It’s also the perfect time to employ another important lesson: look ahead. The best part about being a fan is that you are in no control, whatsoever, about how the team performs in any given day or about what decisions are made that affects the general make-up of the game. We are in the best position possible for non-consequential support: we cheer, we banter, we criticize, we complain, we turn a blind eye when necessary, we root for our guys… but we have no control over what happens. We are helpless in that department. But isn’t that what makes this whole fan/sports thing wonderful? We have the easiest job: root for a team, root for a player, cheer when they win, and criticize when they lose. What could be easier? Fans put their faith into the hands of professionals that are not rational beings. Their motives and incentives to win aren’t always aligned with fans’ interests. Yes, both parties often want to win but in some cases, loyal fans want it more. Sports are nothing without their fans. Teams are nothing without their fanbase. Who’s going to pay $350 to see you play? We will… as long as you give us what we want.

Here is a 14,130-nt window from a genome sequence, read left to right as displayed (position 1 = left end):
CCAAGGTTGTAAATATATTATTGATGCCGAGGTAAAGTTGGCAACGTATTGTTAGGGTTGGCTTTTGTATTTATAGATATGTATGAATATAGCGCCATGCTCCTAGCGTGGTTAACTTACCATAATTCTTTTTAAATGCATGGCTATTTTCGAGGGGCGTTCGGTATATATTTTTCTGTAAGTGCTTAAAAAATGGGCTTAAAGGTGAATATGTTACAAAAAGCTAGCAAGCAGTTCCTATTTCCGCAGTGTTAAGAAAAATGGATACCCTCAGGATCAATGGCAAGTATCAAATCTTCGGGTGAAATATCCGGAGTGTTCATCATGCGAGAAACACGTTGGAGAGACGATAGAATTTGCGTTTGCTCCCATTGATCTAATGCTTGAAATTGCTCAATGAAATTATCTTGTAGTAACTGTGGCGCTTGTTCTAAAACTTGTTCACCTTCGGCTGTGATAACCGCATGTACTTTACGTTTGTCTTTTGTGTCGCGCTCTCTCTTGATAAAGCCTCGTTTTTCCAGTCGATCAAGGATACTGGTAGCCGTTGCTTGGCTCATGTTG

Most people want titles. Championships. Even dynasties. After teams win once, we want a second. Then a third… then a fourth… Fans are cruel because they expect that their team to win. There is no consolation prize, no pats on the back for second place… it often feels like second place really is the first loser. Especially in this town. Especially with these fans.